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WHAT'S BETTER THAN FREE?

Microsoft’s smart ploy to turn the next generation of startups into customers

Microsoft CEO Satya Nadella
AP Photo/Ted S. Warren
Are startups on board now?
By Alice Truong

Deputy editor

This article is more than 2 years old.

With the enterprise market getting more crowded, Microsoft is courting startups to choose its software and services from the get-go. The company said today that it will offer $500,000 in credit to its cloud storage service, Azure, as well as three years of Office 365 and direct support from Microsoft’s engineering teams, to startups in the winter 2015 class of Y Combinator, the accelerator that incubated the likes of Dropbox, Airbnb, and Twitch.

It makes sense why Microsoft is willing to give away its products for free. Though the company has a stronghold in the commercial market—commanding 75% of the market’s spending in enterprise email alone—its dominance has been mostly contained to large, established companies. In an analysis of email hosts last year, Quartz found that the overwhelming majority of Y Combinator startups host their email with Google—the trendier, feature-filled alternative to Microsoft Exchange.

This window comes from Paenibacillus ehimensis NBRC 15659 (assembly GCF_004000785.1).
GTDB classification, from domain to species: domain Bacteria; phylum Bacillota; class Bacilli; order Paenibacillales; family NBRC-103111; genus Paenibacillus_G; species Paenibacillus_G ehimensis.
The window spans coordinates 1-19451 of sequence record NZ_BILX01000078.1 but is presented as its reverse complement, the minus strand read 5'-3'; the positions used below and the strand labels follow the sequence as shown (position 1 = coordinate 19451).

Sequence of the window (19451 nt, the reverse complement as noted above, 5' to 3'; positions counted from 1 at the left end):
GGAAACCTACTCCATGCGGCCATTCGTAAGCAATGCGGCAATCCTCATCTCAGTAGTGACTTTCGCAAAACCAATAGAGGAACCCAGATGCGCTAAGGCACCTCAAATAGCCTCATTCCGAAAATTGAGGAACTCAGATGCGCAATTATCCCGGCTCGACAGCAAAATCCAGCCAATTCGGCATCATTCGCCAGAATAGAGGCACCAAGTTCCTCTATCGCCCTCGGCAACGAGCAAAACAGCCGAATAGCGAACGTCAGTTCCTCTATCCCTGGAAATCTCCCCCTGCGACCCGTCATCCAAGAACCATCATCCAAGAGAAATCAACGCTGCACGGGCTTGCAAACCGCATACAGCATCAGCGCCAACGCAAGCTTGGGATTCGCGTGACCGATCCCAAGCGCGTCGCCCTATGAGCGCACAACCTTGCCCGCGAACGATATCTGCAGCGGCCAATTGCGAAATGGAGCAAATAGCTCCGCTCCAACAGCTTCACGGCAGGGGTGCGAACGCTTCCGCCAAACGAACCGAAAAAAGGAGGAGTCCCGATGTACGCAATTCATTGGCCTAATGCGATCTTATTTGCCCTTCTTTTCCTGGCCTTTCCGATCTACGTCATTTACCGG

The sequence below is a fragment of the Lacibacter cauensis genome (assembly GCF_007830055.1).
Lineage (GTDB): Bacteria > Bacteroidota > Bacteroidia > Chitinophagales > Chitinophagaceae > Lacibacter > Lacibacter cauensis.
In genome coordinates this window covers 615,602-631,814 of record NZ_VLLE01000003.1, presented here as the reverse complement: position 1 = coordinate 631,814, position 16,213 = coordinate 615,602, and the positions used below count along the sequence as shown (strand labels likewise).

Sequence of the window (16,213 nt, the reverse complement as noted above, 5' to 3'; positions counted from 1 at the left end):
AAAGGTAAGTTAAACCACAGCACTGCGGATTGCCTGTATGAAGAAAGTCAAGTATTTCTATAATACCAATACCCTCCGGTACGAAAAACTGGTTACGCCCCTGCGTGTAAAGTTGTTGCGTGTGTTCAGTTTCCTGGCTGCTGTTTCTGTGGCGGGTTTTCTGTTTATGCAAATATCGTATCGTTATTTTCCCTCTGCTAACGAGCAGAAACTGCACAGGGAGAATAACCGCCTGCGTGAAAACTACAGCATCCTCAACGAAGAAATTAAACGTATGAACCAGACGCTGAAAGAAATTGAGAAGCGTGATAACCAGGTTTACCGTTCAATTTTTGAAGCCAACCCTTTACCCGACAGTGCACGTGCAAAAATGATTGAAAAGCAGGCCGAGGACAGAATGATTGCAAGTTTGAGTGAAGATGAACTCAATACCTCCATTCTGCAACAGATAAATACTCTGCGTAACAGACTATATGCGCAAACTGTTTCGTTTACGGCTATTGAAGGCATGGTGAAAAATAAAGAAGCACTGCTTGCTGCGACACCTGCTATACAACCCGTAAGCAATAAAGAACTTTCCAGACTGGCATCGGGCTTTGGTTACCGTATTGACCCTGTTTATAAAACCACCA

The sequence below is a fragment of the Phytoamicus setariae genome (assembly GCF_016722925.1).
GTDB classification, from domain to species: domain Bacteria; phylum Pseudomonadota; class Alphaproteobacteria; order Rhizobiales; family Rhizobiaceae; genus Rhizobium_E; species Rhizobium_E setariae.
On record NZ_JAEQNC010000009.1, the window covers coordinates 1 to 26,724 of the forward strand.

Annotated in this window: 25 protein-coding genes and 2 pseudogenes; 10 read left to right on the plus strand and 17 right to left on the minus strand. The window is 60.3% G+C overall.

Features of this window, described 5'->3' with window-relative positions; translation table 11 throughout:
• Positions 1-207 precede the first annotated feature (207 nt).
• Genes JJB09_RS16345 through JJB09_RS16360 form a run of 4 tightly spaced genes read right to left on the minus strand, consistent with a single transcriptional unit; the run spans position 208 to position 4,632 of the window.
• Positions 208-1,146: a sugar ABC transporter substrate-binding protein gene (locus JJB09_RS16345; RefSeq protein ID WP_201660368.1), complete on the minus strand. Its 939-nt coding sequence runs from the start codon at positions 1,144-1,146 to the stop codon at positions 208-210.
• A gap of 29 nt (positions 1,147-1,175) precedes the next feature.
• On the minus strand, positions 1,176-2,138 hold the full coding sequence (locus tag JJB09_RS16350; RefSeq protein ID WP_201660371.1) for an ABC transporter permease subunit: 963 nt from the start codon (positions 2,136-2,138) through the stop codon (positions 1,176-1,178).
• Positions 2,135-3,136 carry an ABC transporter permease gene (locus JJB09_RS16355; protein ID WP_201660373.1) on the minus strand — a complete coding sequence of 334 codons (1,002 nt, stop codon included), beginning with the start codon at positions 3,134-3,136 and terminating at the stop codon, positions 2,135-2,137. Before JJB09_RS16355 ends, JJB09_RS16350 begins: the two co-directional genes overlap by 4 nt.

What smarter way to overcome Microsoft’s reputation as a solution for stodgy companies than by powering the next generation of hip startups? By getting cash-strapped startups building on Azure’s stack—over Amazon Web Services or Google Cloud Computing—Microsoft is betting on generating plenty of value for years to come.

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